The Charleston Battery players had a simple goal entering the month of July – win every time they stepped onto the pitch.
Mission accomplished, sort of.
Instead of playing four matches in July as scheduled, the Battery took the field just once. Three matches were postponed – two for weather-related issues and the other because of an accident involving one of the team's vans.
“We wanted 12 out of 12 points, but we got three out of three and we’ll take it,” said Charleston Battery captain Taylor Mueller. “It’s been a crazy, crazy month.”
Throw in June’s U.S. Open Cup match against Major League Soccer’s Atlanta United, which was moved to Kennesaw, Ga., because of poor field conditions at MUSC Health Stadium, and the Battery has had to reschedule four games this season.
It's been a bizarre summer for the Battery, who are hoping Saturday’s home match (7:30 p.m.) against the Tampa Bay Rowdies goes as scheduled. Rain is in the forecast.
The Battery hasn’t played since July 20, a 3-2 win at Hartford, and hasn’t played at home since a 1-1 draw against the New York Red Bulls II on June 29.
“Never been through anything like this before in my 30 years as a player or a coach,” said Charleston Battery coach Mike Anhaeuser. “Imagine a team like the Patriots having to cancel four games and having to make them up, it just doesn’t happen. You might have one a season or one every couple of years, but four within a few weeks of each other, never seen anything like it. Mother Nature has gotten in the way, but you can’t control the weather.”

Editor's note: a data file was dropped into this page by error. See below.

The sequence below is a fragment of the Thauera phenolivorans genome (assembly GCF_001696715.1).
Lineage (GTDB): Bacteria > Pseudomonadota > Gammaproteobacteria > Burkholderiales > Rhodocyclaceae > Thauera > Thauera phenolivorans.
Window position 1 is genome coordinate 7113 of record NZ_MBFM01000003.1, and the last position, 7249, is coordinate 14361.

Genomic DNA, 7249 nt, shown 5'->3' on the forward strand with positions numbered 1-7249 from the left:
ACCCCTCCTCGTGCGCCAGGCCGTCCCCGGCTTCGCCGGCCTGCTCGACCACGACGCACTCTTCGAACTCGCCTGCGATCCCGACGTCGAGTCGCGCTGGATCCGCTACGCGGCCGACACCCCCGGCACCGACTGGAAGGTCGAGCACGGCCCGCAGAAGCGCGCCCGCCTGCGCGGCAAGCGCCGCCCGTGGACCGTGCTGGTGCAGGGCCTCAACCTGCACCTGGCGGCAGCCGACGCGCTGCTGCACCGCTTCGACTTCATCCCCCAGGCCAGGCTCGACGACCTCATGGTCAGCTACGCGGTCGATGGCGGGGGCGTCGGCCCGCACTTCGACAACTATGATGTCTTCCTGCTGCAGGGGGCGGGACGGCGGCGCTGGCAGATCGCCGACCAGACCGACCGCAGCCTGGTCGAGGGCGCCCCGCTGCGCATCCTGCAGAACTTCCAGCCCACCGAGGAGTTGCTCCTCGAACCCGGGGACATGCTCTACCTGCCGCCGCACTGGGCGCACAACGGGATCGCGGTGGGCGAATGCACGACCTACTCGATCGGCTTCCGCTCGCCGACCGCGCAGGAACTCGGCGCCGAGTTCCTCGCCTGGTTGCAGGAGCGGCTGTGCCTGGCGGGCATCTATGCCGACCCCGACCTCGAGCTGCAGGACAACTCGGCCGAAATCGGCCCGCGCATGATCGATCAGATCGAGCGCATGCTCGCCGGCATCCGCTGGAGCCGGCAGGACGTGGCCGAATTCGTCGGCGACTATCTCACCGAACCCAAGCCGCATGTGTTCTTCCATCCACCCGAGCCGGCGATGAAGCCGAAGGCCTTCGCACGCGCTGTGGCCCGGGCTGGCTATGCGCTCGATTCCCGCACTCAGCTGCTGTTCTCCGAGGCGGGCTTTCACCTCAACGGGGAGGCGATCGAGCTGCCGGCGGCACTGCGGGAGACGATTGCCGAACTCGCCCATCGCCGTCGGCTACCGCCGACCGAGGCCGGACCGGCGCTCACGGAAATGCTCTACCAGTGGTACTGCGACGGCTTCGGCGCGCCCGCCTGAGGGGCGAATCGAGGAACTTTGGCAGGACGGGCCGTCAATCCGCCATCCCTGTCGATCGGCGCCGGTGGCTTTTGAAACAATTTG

The traffic accident before last weekend’s match with Swope Park forced a half dozen players to be taken to the hospital in Kansas City. The Battery normally takes three mini-vans plus an SUV from the team's hotel to the playing venue. One of the vans was struck from behind by a car on its way to the stadium.
“It was a pretty scary situation,” Mueller said. “I was in the van right in front of the one that got hit. A sedan hit a Lincoln Navigator and the Navigator hit the van the guys were in. There were no screeching tires or anything like that. From what we know, the woman driving the sedan was looking down or not on the road and just hit the Navigator full speed. We know she was in bad shape.”
Anhaeuser said several Battery players tried to offer assistance to the driver of the sedan.
“Hopefully the lady driving the car is going to be OK,” Anhaeuser said. “We had eight players caring for her because she was in worse condition than we were and that shows you the character of the guys on this team.”
Mueller said postponing the match was the right decision.
“I think this last week was a real reality check for some of the guys,” Mueller said. “Our mental state was all over the place and not in the right place to play a match after what happened.
The six players transported to the hospital were released and back at practice by Thursday.
“The good thing is that none of the injuries were serious,” Anhaeuser said. “The question moving forward is how are the guys going to be mentally. We are going to be cautious.”
One thing is for sure, the Battery will be well-rested when they take the field against Tampa Bay.
“The one positive is that we’ve got everyone healthy and everyone’s rested and ready to go,” Anhaeuser said. “We need to restart and refresh and treat it like it’s the start of the second half of the season.”
The three games have been rescheduled in September, which makes that a busy month for the Battery. Charleston will play seven matches in four weeks.
“We tried to put the games into good positions so they don’t kill us," Anhaeuser said. "We’ll play Wednesday, Saturday, Wednesday, so we will have to have everyone healthy and ready to go during that stretch.”
Another benefit of the long layoff is the return of midfielder Ataulla Guerra. Guerra finally joined the team in early July, scored a goal against Hartford, and has had two weeks to train and get into shape. Guerra led the Battery with 15 goals during the 2018 campaign.